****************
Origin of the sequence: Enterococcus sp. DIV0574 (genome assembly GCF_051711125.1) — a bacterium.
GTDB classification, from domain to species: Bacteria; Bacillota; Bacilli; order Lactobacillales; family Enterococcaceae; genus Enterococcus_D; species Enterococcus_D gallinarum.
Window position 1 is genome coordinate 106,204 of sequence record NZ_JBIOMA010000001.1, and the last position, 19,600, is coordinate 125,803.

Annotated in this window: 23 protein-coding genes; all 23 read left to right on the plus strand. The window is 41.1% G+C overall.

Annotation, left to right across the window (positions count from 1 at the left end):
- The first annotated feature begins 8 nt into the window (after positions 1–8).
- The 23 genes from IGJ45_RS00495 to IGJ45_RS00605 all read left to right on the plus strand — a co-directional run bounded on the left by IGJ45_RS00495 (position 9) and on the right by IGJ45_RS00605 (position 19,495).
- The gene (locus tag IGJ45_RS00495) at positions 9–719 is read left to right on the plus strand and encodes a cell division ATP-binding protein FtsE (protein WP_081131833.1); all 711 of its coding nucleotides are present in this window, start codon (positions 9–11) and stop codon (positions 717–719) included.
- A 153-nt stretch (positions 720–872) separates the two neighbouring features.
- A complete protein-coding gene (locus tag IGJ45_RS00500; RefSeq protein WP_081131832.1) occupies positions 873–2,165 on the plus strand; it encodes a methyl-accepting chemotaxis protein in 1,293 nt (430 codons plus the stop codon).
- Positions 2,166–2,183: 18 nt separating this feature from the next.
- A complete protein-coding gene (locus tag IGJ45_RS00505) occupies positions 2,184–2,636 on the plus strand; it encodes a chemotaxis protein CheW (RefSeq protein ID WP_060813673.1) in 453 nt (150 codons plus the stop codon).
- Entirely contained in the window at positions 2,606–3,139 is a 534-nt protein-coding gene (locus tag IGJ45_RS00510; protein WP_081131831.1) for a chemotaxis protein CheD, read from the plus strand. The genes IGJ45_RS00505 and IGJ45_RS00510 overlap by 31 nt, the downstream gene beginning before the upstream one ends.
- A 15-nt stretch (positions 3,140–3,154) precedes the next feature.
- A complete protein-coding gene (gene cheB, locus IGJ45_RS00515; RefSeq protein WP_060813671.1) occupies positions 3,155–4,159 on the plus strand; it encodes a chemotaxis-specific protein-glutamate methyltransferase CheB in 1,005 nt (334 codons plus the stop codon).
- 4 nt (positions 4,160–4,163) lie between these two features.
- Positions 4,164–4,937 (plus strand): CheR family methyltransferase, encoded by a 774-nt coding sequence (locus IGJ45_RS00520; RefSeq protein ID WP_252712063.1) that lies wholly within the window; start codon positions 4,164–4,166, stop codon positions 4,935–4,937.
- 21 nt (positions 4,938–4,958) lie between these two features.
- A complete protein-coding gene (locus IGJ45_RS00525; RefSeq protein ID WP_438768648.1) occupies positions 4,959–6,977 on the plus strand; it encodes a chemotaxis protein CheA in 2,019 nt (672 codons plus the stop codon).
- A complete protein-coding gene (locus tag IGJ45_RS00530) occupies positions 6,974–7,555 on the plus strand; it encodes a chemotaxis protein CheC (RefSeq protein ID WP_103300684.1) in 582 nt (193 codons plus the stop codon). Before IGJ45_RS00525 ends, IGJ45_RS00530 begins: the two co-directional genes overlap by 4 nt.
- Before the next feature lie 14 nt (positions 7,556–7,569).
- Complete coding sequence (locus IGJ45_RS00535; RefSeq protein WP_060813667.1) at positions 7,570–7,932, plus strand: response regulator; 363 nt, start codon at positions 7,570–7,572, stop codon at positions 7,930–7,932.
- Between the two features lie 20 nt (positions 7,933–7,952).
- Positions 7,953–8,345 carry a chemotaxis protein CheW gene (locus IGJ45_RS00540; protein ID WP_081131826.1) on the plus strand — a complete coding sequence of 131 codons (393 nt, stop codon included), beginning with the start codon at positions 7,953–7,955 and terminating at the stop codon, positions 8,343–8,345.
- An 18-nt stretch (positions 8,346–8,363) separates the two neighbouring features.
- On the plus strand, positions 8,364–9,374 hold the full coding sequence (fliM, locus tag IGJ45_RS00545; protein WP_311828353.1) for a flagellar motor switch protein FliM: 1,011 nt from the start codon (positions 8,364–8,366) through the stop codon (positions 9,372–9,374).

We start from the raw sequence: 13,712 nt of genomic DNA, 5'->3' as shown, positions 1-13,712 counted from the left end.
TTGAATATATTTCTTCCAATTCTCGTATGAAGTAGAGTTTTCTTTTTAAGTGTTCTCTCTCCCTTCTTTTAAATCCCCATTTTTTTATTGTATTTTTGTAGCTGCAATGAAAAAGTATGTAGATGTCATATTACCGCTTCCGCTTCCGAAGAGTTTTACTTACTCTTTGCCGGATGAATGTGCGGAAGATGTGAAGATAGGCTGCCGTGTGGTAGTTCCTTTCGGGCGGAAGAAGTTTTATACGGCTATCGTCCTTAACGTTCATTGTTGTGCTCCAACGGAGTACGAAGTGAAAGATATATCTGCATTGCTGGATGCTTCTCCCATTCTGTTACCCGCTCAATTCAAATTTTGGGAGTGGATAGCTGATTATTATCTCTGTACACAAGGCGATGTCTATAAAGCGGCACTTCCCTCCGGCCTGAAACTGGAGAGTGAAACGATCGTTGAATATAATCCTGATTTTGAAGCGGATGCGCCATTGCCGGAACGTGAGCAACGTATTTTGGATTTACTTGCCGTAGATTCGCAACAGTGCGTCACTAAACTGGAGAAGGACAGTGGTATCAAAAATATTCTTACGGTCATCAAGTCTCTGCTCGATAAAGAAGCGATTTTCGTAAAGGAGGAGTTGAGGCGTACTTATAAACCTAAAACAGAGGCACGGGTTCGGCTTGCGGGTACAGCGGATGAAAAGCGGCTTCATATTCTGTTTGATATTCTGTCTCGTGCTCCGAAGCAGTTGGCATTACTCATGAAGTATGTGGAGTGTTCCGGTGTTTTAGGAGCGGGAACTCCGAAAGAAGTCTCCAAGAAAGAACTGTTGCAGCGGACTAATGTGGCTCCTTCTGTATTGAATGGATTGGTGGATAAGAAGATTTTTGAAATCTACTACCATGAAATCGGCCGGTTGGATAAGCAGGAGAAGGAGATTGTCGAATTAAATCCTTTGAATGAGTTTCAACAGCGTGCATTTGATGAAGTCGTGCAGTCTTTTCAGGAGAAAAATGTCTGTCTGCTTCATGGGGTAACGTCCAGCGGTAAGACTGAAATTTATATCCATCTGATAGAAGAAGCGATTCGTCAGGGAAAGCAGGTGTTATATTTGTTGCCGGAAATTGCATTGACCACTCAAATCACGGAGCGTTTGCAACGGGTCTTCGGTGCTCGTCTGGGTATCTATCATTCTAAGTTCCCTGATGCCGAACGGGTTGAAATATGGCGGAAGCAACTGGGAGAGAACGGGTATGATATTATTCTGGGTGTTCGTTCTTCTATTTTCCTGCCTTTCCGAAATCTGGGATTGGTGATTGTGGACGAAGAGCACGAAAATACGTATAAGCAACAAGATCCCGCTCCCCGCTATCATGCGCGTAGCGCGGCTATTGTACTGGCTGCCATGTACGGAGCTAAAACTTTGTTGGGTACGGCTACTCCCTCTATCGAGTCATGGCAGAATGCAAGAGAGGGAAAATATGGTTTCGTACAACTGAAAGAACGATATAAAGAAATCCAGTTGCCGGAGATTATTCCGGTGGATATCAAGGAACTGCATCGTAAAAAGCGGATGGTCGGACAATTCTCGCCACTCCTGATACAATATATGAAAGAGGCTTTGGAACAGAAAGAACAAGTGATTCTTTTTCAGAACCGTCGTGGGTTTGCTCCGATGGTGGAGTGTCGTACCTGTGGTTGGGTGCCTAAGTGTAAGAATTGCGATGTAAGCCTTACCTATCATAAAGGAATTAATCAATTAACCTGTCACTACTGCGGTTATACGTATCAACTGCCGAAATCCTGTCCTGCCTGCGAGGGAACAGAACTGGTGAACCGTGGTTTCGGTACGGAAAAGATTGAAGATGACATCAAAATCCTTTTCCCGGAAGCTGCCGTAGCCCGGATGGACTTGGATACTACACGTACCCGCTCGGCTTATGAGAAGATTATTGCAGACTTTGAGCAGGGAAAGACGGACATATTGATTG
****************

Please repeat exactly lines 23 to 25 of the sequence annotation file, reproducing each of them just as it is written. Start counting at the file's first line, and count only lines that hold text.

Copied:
- Between the two features lie 20 nt (positions 7,933–7,952).
- Positions 7,953–8,345 carry a chemotaxis protein CheW gene (locus IGJ45_RS00540; protein ID WP_081131826.1) on the plus strand — a complete coding sequence of 131 codons (393 nt, stop codon included), beginning with the start codon at positions 7,953–7,955 and terminating at the stop codon, positions 8,343–8,345.
- An 18-nt stretch (positions 8,346–8,363) separates the two neighbouring features.